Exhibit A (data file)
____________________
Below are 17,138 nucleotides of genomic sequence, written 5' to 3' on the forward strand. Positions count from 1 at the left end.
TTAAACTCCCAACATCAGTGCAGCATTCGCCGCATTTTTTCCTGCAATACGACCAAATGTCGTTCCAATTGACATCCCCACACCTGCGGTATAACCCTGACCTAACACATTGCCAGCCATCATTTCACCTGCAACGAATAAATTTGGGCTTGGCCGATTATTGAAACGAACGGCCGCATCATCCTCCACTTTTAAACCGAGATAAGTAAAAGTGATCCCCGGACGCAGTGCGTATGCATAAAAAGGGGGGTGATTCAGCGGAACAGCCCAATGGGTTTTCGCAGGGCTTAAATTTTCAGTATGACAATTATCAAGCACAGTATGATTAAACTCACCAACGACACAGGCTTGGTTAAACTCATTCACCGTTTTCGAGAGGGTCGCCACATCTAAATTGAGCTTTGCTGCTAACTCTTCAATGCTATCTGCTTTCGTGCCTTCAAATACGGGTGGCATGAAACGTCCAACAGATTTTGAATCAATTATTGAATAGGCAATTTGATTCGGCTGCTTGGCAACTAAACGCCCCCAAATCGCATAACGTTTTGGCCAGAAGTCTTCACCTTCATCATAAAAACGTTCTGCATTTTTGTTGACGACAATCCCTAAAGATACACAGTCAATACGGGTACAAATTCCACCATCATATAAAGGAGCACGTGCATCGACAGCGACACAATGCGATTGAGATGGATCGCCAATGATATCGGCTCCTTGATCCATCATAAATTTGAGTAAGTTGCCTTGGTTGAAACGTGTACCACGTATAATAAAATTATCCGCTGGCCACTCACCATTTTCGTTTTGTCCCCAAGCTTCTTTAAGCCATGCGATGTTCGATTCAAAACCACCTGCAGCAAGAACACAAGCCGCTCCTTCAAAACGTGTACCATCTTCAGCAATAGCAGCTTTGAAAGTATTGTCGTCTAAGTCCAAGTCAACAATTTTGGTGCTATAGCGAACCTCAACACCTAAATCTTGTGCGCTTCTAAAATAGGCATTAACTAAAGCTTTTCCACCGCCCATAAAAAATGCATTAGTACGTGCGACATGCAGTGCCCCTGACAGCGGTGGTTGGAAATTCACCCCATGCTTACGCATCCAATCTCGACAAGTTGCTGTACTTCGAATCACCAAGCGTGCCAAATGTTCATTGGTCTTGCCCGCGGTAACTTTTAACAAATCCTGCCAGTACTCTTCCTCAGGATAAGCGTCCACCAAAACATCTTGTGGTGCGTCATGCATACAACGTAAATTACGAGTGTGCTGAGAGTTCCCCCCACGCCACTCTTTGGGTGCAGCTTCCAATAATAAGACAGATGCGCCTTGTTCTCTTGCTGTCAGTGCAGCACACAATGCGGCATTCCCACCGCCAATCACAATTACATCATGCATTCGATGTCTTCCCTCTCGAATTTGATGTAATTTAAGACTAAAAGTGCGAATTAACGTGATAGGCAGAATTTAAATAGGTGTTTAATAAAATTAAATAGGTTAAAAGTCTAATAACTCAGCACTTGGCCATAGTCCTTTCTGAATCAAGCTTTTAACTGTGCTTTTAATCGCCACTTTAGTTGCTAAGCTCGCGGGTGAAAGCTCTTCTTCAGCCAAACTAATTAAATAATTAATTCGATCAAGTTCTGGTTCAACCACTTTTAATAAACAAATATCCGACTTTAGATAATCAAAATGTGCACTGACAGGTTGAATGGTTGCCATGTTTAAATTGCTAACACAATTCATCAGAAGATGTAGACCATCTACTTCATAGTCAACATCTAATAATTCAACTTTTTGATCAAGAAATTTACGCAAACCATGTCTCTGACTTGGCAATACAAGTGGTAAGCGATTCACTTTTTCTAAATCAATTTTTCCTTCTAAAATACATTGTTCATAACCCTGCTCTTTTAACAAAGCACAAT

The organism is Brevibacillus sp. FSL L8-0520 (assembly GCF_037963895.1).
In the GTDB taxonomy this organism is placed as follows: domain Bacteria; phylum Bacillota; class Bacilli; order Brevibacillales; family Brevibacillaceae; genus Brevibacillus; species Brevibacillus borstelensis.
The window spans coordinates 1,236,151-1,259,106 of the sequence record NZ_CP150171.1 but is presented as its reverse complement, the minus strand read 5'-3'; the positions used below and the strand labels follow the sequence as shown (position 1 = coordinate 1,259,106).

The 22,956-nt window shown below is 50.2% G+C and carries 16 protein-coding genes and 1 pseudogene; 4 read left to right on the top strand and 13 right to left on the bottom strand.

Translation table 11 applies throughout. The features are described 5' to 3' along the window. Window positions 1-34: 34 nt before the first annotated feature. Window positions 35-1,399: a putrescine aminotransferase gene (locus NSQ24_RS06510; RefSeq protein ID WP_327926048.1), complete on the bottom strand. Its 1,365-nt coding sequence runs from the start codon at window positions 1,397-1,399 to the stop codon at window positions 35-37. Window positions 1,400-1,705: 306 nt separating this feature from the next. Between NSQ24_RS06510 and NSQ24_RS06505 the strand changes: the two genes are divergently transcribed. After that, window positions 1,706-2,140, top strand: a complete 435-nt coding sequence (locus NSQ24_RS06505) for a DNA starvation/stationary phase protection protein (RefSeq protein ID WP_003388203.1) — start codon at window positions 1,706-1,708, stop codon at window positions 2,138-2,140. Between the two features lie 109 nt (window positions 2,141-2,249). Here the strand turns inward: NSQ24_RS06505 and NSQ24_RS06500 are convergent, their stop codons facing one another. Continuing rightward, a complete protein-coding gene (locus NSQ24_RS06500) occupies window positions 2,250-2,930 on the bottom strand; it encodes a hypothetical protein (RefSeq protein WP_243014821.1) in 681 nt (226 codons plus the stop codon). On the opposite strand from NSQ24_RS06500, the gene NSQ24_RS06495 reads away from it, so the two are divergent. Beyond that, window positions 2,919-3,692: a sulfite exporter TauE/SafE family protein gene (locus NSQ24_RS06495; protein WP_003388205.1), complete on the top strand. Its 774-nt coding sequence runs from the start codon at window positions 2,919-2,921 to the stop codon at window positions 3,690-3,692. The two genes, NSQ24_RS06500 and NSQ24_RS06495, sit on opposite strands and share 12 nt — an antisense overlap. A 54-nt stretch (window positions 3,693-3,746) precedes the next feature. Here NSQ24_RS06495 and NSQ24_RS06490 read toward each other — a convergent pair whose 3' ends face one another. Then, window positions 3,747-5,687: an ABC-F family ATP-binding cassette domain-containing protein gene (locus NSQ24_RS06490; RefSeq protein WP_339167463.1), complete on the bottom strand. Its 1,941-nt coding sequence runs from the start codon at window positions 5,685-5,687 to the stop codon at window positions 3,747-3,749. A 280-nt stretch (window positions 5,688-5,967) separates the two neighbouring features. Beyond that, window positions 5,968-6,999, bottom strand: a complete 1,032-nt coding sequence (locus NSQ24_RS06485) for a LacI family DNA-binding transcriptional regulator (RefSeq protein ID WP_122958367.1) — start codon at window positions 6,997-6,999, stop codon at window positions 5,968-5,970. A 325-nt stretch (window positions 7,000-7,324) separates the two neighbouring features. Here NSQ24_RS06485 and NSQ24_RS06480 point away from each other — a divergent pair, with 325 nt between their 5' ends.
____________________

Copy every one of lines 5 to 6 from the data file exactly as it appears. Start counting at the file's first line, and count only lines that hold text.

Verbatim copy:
The window spans coordinates 1,236,151-1,259,106 of the sequence record NZ_CP150171.1 but is presented as its reverse complement, the minus strand read 5'-3'; the positions used below and the strand labels follow the sequence as shown (position 1 = coordinate 1,259,106).

The 22,956-nt window shown below is 50.2% G+C and carries 16 protein-coding genes and 1 pseudogene; 4 read left to right on the top strand and 13 right to left on the bottom strand.